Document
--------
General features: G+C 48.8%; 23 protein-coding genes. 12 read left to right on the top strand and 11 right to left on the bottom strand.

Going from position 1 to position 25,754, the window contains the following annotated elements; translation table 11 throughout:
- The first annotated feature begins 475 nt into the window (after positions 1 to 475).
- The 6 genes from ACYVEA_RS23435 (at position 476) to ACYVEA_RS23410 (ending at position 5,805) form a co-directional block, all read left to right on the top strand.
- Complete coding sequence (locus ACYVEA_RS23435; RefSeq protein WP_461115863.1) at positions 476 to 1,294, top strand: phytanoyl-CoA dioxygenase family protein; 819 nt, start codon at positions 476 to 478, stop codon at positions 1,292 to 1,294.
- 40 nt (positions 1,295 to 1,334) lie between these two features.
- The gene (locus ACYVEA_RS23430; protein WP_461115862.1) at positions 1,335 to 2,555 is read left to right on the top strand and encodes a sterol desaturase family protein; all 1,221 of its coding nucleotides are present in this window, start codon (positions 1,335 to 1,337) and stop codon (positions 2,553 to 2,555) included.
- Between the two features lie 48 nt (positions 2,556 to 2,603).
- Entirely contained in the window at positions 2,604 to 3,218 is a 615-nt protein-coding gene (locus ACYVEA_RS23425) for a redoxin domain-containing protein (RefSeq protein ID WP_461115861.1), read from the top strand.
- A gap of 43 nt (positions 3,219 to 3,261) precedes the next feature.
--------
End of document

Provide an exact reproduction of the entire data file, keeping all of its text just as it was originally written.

General features: G+C 48.8%; 23 protein-coding genes. 12 read left to right on the top strand and 11 right to left on the bottom strand.

Going from position 1 to position 25,754, the window contains the following annotated elements; translation table 11 throughout:
- The first annotated feature begins 475 nt into the window (after positions 1 to 475).
- The 6 genes from ACYVEA_RS23435 (at position 476) to ACYVEA_RS23410 (ending at position 5,805) form a co-directional block, all read left to right on the top strand.
- Complete coding sequence (locus ACYVEA_RS23435; RefSeq protein WP_461115863.1) at positions 476 to 1,294, top strand: phytanoyl-CoA dioxygenase family protein; 819 nt, start codon at positions 476 to 478, stop codon at positions 1,292 to 1,294.
- 40 nt (positions 1,295 to 1,334) lie between these two features.
- The gene (locus ACYVEA_RS23430; protein WP_461115862.1) at positions 1,335 to 2,555 is read left to right on the top strand and encodes a sterol desaturase family protein; all 1,221 of its coding nucleotides are present in this window, start codon (positions 1,335 to 1,337) and stop codon (positions 2,553 to 2,555) included.
- Between the two features lie 48 nt (positions 2,556 to 2,603).
- Entirely contained in the window at positions 2,604 to 3,218 is a 615-nt protein-coding gene (locus ACYVEA_RS23425) for a redoxin domain-containing protein (RefSeq protein ID WP_461115861.1), read from the top strand.
- A gap of 43 nt (positions 3,219 to 3,261) precedes the next feature.